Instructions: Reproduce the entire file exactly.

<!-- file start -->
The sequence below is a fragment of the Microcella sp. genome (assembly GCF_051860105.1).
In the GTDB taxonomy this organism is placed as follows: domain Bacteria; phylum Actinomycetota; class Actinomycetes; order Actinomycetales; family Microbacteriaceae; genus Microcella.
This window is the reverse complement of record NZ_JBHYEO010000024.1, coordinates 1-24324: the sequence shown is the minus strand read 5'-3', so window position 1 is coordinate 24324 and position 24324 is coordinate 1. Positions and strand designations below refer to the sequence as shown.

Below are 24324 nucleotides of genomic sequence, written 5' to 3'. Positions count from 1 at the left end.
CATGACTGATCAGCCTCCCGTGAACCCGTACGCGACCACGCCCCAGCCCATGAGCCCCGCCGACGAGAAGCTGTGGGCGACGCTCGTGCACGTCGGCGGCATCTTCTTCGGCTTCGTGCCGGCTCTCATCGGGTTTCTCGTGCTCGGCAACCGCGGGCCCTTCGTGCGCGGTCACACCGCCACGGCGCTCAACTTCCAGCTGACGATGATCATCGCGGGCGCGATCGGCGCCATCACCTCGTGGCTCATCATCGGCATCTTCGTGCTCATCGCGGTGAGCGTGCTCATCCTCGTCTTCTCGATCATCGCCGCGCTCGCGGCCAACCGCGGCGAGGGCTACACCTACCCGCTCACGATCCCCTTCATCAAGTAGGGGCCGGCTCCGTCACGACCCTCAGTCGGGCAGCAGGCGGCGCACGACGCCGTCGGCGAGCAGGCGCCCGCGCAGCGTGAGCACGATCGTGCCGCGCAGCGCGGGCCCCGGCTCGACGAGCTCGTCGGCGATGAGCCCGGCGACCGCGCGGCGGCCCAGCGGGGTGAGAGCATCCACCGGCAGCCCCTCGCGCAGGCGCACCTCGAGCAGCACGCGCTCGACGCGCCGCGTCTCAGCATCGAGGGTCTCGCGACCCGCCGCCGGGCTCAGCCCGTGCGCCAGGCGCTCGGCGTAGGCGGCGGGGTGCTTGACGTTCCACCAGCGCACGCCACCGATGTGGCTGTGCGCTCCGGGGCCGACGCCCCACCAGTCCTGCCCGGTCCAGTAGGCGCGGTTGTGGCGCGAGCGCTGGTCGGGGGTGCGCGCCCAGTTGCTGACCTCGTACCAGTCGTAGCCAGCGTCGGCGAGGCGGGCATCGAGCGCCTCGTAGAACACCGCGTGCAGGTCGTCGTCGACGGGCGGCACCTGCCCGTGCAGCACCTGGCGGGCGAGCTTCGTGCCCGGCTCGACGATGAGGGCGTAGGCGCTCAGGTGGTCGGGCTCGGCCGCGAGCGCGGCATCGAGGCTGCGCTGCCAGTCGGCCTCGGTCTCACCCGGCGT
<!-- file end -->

The sequence below is a fragment of the Microcella sp. genome (assembly GCF_051860105.1).
In the GTDB taxonomy this organism is placed as follows: domain Bacteria; phylum Actinomycetota; class Actinomycetes; order Actinomycetales; family Microbacteriaceae; genus Microcella.
This window is the reverse complement of record NZ_JBHYEO010000024.1, coordinates 1-24324: the sequence shown is the minus strand read 5'-3', so window position 1 is coordinate 24324 and position 24324 is coordinate 1. Positions and strand designations below refer to the sequence as shown.

Below are 24324 nucleotides of genomic sequence, written 5' to 3'. Positions count from 1 at the left end.
CATGACTGATCAGCCTCCCGTGAACCCGTACGCGACCACGCCCCAGCCCATGAGCCCCGCCGACGAGAAGCTGTGGGCGACGCTCGTGCACGTCGGCGGCATCTTCTTCGGCTTCGTGCCGGCTCTCATCGGGTTTCTCGTGCTCGGCAACCGCGGGCCCTTCGTGCGCGGTCACACCGCCACGGCGCTCAACTTCCAGCTGACGATGATCATCGCGGGCGCGATCGGCGCCATCACCTCGTGGCTCATCATCGGCATCTTCGTGCTCATCGCGGTGAGCGTGCTCATCCTCGTCTTCTCGATCATCGCCGCGCTCGCGGCCAACCGCGGCGAGGGCTACACCTACCCGCTCACGATCCCCTTCATCAAGTAGGGGCCGGCTCCGTCACGACCCTCAGTCGGGCAGCAGGCGGCGCACGACGCCGTCGGCGAGCAGGCGCCCGCGCAGCGTGAGCACGATCGTGCCGCGCAGCGCGGGCCCCGGCTCGACGAGCTCGTCGGCGATGAGCCCGGCGACCGCGCGGCGGCCCAGCGGGGTGAGAGCATCCACCGGCAGCCCCTCGCGCAGGCGCACCTCGAGCAGCACGCGCTCGACGCGCCGCGTCTCAGCATCGAGGGTCTCGCGACCCGCCGCCGGGCTCAGCCCGTGCGCCAGGCGCTCGGCGTAGGCGGCGGGGTGCTTGACGTTCCACCAGCGCACGCCACCGATGTGGCTGTGCGCTCCGGGGCCGACGCCCCACCAGTCCTGCCCGGTCCAGTAGGCGCGGTTGTGGCGCGAGCGCTGGTCGGGGGTGCGCGCCCAGTTGCTGACCTCGTACCAGTCGTAGCCAGCGTCGGCGAGGCGGGCATCGAGCGCCTCGTAGAACACCGCGTGCAGGTCGTCGTCGACGGGCGGCACCTGCCCGTGCAGCACCTGGCGGGCGAGCTTCGTGCCCGGCTCGACGATGAGGGCGTAGGCGCTCAGGTGGTCGGGCTCGGCCGCGAGCGCGGCATCGAGGCTGCGCTGCCAGTCGGCCTCGGTCTCACCCGGCGT